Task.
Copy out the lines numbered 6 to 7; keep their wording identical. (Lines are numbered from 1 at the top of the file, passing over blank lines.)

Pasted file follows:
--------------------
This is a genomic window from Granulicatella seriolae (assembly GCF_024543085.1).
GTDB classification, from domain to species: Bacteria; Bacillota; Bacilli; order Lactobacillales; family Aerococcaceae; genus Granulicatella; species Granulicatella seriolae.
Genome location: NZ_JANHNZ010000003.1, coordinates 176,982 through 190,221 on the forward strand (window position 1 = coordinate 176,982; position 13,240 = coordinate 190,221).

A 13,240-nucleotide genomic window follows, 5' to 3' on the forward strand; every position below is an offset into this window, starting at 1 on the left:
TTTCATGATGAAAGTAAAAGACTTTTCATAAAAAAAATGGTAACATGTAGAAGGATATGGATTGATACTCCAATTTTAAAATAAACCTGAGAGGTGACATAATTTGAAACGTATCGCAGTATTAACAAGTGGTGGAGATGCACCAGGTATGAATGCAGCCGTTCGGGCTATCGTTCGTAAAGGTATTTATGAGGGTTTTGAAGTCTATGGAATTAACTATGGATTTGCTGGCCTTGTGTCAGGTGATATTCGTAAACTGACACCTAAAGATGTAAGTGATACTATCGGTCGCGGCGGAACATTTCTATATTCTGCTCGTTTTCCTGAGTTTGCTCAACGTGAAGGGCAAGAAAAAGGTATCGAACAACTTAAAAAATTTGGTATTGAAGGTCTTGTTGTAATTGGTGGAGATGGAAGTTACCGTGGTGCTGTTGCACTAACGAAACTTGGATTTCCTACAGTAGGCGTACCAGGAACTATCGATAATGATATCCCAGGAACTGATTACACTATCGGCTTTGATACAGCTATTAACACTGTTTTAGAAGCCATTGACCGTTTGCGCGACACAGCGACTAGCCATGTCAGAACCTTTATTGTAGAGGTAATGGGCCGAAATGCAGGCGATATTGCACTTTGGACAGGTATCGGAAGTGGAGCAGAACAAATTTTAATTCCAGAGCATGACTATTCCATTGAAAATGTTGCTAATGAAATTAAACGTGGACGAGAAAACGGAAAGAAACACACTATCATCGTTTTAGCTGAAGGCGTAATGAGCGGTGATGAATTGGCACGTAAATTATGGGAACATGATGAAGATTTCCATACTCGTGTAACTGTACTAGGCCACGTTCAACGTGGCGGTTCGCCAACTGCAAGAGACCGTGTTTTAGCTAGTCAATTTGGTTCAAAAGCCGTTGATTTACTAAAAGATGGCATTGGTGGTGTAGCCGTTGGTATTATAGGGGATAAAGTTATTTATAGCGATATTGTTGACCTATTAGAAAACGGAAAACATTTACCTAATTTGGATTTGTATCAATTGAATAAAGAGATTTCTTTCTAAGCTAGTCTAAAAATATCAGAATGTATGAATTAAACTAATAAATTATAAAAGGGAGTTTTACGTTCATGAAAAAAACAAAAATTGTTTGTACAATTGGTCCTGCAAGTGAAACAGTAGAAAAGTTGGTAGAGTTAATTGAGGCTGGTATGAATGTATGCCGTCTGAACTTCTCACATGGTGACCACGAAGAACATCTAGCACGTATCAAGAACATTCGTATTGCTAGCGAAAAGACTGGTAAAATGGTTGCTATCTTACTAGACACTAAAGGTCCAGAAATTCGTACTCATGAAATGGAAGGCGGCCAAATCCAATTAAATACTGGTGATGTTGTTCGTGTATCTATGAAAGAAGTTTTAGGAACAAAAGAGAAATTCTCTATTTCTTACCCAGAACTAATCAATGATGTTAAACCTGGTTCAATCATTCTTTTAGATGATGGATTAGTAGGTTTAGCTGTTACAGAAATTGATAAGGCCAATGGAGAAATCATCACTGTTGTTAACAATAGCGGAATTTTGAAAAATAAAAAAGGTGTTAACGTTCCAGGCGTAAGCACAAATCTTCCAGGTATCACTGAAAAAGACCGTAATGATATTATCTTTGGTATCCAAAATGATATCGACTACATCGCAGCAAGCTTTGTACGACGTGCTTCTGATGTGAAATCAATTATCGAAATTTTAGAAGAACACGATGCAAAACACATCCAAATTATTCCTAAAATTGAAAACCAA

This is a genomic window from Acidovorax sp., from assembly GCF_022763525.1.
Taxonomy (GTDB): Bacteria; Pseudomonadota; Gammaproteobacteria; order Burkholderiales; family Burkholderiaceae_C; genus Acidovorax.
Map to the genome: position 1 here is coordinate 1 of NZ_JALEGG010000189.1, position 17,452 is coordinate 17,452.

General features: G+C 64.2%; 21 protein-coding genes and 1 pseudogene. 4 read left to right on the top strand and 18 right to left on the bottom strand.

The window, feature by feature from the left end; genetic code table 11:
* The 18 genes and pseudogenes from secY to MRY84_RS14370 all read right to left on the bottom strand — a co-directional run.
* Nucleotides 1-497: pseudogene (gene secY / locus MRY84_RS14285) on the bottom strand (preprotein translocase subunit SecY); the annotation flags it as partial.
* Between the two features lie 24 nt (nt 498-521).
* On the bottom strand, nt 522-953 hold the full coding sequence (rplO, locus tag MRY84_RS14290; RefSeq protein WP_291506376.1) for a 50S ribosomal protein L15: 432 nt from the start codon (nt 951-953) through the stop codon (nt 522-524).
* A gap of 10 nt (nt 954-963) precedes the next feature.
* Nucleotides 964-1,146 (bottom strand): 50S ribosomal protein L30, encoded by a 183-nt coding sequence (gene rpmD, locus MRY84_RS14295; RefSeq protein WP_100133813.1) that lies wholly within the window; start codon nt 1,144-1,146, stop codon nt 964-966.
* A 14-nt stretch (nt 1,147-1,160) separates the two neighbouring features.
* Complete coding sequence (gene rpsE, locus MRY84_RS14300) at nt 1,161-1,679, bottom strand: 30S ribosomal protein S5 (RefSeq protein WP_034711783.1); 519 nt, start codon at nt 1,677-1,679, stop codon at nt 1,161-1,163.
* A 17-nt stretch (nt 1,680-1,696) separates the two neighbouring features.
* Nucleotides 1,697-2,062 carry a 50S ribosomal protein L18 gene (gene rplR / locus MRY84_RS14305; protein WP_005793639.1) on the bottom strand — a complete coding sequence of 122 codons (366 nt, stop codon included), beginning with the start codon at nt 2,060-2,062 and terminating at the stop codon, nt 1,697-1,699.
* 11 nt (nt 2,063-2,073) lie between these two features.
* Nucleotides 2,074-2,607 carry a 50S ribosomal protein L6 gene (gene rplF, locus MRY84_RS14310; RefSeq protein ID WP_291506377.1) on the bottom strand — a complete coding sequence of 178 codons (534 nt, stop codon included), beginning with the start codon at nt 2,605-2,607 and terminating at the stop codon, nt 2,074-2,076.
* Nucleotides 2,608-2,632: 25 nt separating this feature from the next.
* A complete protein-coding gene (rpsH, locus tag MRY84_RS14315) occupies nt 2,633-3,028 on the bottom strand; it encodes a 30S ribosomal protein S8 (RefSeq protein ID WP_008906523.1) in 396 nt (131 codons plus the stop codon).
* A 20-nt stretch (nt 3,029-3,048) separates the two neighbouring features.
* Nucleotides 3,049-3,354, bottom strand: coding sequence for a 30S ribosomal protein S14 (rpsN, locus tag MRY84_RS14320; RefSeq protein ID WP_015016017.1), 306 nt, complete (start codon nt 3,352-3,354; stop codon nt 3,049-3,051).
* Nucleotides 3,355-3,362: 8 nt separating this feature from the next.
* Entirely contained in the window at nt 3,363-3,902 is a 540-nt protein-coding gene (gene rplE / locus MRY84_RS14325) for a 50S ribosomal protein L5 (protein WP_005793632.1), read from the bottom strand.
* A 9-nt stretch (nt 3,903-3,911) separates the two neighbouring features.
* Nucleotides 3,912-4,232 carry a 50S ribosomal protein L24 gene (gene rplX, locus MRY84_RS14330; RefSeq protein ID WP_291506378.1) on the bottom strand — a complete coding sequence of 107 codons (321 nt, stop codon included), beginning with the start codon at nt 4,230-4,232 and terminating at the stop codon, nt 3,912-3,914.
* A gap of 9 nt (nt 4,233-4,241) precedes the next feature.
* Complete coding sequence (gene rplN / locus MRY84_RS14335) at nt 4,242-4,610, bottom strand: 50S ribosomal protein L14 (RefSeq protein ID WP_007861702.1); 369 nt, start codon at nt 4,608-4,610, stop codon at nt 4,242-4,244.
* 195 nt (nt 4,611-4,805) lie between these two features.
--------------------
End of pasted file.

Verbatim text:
This is a genomic window from Acidovorax sp., from assembly GCF_022763525.1.
Taxonomy (GTDB): Bacteria; Pseudomonadota; Gammaproteobacteria; order Burkholderiales; family Burkholderiaceae_C; genus Acidovorax.